Amid all the excitement surrounding the Independent Book Publishers Association award, I haven’t yet fulfilled my promise of discussing what it’s like to edit a book and then have it edited.
If there’s one thing I’ve learned along the way to seeing Ripped: A Jack the Ripper Time-Travel Thriller published, it’s that second-guessing yourself is the enemy. I wrote. I rewrote. I rewrote again. And again. After the eleventh (twelfth? But who’s counting?) draft, I checked it against my very first draft and found they were amazingly similar.
My initial reaction was often the correct reaction. And so, going with my gut, I changed the first chapter yet again at the eleventh hour (with the publisher’s staff waiting for me to finish . . .).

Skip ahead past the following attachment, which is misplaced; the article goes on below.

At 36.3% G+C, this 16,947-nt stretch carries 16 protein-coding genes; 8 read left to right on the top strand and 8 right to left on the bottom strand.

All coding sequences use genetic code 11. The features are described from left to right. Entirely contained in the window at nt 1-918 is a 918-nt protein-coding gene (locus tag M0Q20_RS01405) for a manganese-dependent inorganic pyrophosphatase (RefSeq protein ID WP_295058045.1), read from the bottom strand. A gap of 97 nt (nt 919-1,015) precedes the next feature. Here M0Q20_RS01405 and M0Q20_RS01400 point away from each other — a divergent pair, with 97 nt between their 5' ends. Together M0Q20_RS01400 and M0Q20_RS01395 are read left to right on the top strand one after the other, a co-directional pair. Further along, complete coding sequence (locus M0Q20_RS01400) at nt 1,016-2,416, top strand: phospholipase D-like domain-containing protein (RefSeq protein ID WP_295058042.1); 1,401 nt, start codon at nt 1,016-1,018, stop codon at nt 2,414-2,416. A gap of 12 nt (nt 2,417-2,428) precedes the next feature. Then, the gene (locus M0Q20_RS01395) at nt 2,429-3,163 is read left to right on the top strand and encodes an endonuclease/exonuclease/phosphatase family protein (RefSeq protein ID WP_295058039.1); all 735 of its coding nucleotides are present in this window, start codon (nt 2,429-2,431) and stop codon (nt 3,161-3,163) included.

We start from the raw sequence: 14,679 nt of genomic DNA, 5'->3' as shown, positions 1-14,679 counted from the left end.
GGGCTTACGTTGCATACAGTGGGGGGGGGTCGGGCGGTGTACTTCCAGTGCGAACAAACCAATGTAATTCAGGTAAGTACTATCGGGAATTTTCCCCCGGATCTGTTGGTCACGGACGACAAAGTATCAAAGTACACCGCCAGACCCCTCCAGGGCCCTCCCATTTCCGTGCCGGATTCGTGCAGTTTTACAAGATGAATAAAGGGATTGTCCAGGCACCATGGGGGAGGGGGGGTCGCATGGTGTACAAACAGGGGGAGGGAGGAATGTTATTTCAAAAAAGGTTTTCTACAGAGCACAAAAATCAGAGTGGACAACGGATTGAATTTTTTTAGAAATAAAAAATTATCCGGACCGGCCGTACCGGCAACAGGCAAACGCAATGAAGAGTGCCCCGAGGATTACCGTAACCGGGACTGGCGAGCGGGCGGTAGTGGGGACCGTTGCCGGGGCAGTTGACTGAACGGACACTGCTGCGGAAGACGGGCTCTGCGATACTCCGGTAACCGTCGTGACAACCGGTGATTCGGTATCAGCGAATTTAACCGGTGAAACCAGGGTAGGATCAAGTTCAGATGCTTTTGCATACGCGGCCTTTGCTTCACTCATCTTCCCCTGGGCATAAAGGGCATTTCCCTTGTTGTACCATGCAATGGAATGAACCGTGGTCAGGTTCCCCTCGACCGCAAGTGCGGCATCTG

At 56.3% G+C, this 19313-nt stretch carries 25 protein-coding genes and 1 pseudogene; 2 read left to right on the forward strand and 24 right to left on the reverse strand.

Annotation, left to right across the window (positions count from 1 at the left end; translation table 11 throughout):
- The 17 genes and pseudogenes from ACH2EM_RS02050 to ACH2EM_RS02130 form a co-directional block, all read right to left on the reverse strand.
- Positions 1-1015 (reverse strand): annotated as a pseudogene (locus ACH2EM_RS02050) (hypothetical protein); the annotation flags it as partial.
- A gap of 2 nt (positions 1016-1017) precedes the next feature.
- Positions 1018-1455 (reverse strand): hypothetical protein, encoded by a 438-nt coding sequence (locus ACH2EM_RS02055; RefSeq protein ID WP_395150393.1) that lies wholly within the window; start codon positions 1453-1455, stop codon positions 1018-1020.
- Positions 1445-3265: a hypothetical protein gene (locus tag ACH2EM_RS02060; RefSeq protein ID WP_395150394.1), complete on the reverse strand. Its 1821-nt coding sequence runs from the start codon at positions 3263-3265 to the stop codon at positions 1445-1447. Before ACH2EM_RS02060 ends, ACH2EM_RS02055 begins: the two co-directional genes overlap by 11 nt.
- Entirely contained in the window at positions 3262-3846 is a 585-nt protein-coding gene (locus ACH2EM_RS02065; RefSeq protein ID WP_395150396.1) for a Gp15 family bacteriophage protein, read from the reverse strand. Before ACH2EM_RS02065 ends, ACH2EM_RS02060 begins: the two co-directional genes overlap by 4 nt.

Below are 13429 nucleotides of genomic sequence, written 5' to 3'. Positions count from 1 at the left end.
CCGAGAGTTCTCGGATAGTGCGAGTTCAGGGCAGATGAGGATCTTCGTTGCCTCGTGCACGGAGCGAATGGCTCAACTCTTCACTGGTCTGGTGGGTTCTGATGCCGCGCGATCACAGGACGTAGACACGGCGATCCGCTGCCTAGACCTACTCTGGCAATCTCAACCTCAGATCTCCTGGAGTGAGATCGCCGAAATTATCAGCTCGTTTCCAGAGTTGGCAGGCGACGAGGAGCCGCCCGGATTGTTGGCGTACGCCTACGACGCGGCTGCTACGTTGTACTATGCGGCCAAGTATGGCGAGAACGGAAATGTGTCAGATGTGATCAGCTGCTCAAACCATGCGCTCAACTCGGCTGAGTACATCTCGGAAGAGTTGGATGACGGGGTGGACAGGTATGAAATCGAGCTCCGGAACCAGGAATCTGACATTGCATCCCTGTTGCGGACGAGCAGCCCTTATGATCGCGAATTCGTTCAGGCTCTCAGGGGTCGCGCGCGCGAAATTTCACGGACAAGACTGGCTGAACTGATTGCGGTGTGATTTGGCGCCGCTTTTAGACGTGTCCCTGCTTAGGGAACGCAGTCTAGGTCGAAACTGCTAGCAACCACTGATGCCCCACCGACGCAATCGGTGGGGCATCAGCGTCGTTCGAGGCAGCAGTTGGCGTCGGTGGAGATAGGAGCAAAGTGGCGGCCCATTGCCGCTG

I also discovered that writers probably shouldn’t give their books to too many people to read. The book gets torn to pieces (in the nicest terms and with the best of intentions), and the writer becomes insecure. I found it’s not a good idea to drive a book in directions that follow other people’s maps!
Writers’ groups are different. They don’t try to steer you to a place you don’t want to go. While they provide helpful advice, they respect you as the author.
During the last phase, you need a professional editor. You need to trust the editor and trust the process. The editor is not the enemy. The editor wants what you want—a good book—so there’s no need for an adversarial relationship. I counted on my editor, Nan Fornal, to catch grammatical mistakes, factual errors, and more.
And in the final moments of the project, I found that I had to let go as the author, and just let Nan do her job.